Winter and the Second Lockdown: Turning Inwards, Finding Hope – Guest Blogger

Ileana is a Psychology Master’s student at the University of Bristol. Here, she reflects on entering the second lockdown during the winter season, considering how we might take steps forward in recovery by ‘turning inward’ like nature during the season of hibernation.

Orri’s Response: Anorexia: How the eating disorder took the lives of five women (BBC News)

A mother, an Olympic hopeful, a medical student, a waitress and a writer. In a recent article, BBC News asked: “What do the lives and deaths of five women tell us about how anorexia is managed and treated?” This is Orri’s response to their article.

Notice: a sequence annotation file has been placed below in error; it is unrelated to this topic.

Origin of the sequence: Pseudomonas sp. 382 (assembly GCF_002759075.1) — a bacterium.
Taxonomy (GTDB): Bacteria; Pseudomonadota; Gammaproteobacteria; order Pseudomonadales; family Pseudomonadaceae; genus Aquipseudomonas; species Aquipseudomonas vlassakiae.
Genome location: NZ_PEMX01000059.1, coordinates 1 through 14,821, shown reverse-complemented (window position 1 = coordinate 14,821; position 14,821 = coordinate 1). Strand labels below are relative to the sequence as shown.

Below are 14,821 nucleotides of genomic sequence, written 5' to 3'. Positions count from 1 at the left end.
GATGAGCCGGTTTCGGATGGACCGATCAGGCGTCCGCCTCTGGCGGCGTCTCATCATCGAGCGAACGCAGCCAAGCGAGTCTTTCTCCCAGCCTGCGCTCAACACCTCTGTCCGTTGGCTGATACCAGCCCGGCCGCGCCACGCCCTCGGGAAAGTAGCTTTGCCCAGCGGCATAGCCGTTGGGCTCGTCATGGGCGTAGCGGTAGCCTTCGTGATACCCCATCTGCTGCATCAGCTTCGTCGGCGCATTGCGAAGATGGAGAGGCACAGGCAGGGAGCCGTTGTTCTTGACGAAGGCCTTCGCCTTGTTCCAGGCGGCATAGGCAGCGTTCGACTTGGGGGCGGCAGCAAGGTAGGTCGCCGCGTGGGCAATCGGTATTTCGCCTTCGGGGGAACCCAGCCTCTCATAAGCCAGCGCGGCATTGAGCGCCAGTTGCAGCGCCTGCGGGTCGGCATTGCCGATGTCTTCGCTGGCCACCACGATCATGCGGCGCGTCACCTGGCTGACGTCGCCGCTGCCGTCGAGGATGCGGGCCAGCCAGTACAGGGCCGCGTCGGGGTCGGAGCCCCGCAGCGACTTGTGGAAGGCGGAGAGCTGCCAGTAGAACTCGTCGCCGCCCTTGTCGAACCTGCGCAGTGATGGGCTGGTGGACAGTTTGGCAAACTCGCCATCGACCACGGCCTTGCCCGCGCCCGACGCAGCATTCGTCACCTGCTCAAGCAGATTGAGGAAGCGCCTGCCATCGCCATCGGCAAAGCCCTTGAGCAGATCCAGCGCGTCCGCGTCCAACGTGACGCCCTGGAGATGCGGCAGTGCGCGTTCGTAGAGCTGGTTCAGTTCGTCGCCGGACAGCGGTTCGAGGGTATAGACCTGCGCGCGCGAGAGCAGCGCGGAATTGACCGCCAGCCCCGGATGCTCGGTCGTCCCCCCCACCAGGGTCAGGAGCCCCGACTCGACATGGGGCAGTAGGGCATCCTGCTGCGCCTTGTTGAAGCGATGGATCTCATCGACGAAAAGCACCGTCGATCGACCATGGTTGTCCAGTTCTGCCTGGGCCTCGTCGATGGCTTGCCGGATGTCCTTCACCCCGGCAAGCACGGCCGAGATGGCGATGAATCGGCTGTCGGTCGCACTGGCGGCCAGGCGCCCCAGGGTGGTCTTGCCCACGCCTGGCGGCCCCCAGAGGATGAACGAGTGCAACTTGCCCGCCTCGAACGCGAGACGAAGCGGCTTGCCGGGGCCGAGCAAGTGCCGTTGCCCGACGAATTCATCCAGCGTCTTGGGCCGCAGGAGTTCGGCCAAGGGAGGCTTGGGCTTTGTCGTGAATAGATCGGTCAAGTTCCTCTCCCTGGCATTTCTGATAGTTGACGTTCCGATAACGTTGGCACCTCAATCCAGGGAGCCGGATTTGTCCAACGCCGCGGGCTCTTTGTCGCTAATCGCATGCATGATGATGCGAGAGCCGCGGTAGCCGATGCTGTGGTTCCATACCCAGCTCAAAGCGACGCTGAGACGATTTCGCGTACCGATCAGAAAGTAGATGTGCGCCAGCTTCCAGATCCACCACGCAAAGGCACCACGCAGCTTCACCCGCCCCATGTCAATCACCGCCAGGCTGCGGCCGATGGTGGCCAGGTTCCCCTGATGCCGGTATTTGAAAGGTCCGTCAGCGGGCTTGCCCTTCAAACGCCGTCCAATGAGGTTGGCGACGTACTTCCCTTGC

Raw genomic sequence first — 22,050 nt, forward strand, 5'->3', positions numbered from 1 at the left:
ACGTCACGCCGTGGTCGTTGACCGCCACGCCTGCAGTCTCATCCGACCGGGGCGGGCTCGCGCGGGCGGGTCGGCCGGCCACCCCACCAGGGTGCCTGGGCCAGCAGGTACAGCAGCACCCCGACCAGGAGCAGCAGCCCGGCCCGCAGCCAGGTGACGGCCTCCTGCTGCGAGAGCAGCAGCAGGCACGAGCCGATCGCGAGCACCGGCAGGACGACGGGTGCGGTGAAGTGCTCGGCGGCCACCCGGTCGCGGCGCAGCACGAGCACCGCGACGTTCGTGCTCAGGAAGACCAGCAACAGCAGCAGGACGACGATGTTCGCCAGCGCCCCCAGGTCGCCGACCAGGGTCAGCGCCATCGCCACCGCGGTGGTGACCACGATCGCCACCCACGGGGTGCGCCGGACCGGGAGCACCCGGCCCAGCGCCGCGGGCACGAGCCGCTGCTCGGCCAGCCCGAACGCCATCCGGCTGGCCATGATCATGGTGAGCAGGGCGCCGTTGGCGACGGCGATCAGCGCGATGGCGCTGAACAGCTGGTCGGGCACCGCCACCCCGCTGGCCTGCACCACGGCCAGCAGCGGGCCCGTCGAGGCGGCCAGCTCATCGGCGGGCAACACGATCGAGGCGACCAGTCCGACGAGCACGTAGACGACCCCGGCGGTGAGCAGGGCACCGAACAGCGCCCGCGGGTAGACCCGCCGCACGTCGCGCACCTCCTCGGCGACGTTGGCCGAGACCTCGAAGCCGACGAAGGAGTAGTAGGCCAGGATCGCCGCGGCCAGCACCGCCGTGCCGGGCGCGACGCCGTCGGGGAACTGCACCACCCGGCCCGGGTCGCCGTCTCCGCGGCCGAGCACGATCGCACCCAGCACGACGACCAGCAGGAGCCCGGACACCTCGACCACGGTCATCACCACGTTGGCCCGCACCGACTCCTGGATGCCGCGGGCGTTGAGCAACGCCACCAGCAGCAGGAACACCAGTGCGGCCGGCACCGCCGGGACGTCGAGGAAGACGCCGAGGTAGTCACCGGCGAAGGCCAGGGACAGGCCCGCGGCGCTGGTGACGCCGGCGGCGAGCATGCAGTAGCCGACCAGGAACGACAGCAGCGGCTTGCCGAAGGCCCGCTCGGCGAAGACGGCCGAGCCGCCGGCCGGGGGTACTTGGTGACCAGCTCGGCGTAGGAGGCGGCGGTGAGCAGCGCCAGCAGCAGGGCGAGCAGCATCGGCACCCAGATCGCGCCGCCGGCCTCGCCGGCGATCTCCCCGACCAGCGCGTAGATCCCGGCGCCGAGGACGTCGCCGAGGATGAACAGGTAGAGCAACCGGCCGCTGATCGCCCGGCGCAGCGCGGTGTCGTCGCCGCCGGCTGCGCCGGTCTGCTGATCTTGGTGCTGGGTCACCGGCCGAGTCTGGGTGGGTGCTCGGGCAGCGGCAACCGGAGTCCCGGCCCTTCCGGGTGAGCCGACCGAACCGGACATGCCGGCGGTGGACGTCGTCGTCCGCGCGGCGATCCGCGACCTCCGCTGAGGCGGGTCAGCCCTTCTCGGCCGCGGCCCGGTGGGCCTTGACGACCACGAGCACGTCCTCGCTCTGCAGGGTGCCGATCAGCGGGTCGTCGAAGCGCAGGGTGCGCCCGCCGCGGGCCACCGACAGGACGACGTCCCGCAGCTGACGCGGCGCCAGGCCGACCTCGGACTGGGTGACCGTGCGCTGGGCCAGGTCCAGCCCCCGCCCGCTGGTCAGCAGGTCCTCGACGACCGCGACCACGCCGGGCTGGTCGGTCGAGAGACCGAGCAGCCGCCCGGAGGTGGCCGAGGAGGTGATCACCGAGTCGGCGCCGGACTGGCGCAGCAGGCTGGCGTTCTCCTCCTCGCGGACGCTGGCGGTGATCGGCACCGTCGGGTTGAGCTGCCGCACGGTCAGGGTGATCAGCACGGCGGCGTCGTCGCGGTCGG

Our Psychologist’s Recommendations for the Second Lockdown

Dr Katie Kalinowski is Orri’s Clinical Psychologist. As we enter our second lockdown, here are her 3 tips for keeping recovery on track. “You are allowed to look after your wellbeing even if it doesn’t feel like you’re earning it.”

Moving online for the second lockdown

The decision to move online was not an easy one, and we are very aware of the implications the first lockdown had on the wider eating disorder community. However, preserving the safety of our clients has always been at the heart of Orri’s approach.

How does your body experience stress?

When we talk about stress, we have to talk about the nervous system. Initially, it was understood that there were two parts of the nervous system: the para-sympathetic and the sympathetic, however an update to our understanding of the nervous system introduced the poly-vagal theory with the introduction of a third strand of the nervous system. Here’s how stress plays a role in poly-vagal theory…

6 ways to create a routine for winter